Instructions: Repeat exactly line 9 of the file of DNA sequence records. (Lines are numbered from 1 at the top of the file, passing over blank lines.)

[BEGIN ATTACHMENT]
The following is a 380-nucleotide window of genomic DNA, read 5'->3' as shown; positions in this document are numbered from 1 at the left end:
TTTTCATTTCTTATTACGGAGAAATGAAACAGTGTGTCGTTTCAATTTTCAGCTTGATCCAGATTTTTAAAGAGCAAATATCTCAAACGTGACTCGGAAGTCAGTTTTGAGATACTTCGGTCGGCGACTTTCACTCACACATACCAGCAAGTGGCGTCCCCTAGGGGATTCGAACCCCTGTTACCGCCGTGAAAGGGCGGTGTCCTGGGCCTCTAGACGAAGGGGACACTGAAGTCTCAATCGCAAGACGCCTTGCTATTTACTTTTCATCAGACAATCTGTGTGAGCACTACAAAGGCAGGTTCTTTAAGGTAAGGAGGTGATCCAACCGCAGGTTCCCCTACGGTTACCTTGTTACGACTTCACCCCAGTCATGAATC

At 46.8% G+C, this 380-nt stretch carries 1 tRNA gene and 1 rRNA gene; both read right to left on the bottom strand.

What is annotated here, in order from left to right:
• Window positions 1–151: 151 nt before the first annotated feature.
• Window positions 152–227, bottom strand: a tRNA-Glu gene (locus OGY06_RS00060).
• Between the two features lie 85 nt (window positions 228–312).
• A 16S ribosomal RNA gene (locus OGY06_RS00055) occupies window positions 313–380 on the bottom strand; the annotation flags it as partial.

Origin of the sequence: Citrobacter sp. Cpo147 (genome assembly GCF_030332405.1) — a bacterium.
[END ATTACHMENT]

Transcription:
Origin of the sequence: Citrobacter sp. Cpo147 (genome assembly GCF_030332405.1) — a bacterium.